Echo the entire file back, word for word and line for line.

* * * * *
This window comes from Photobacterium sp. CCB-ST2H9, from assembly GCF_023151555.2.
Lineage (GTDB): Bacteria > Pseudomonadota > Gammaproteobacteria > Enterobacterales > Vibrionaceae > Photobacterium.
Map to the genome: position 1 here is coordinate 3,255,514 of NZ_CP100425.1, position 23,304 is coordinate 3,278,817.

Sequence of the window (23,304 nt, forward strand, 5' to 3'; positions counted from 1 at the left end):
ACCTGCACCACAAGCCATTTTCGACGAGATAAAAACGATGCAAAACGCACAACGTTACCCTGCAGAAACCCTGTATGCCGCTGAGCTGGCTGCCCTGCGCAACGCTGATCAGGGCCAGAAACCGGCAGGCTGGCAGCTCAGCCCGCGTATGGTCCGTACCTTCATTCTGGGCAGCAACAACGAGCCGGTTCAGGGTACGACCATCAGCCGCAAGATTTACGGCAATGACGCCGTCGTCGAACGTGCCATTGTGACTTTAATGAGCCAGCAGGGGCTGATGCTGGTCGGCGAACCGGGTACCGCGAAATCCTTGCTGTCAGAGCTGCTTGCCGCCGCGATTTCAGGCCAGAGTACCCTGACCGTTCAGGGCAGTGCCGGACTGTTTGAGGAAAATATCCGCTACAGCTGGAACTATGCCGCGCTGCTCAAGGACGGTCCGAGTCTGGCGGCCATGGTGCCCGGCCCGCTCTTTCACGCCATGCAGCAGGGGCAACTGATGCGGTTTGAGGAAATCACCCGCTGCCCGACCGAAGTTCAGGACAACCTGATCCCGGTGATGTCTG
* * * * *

This window comes from Photobacterium sp. CCB-ST2H9, from assembly GCF_023151555.2.
Lineage (GTDB): Bacteria > Pseudomonadota > Gammaproteobacteria > Enterobacterales > Vibrionaceae > Photobacterium.
Map to the genome: position 1 here is coordinate 3,255,514 of NZ_CP100425.1, position 23,304 is coordinate 3,278,817.

Sequence of the window (23,304 nt, forward strand, 5' to 3'; positions counted from 1 at the left end):
ACCTGCACCACAAGCCATTTTCGACGAGATAAAAACGATGCAAAACGCACAACGTTACCCTGCAGAAACCCTGTATGCCGCTGAGCTGGCTGCCCTGCGCAACGCTGATCAGGGCCAGAAACCGGCAGGCTGGCAGCTCAGCCCGCGTATGGTCCGTACCTTCATTCTGGGCAGCAACAACGAGCCGGTTCAGGGTACGACCATCAGCCGCAAGATTTACGGCAATGACGCCGTCGTCGAACGTGCCATTGTGACTTTAATGAGCCAGCAGGGGCTGATGCTGGTCGGCGAACCGGGTACCGCGAAATCCTTGCTGTCAGAGCTGCTTGCCGCCGCGATTTCAGGCCAGAGTACCCTGACCGTTCAGGGCAGTGCCGGACTGTTTGAGGAAAATATCCGCTACAGCTGGAACTATGCCGCGCTGCTCAAGGACGGTCCGAGTCTGGCGGCCATGGTGCCCGGCCCGCTCTTTCACGCCATGCAGCAGGGGCAACTGATGCGGTTTGAGGAAATCACCCGCTGCCCGACCGAAGTTCAGGACAACCTGATCCCGGTGATGTCTG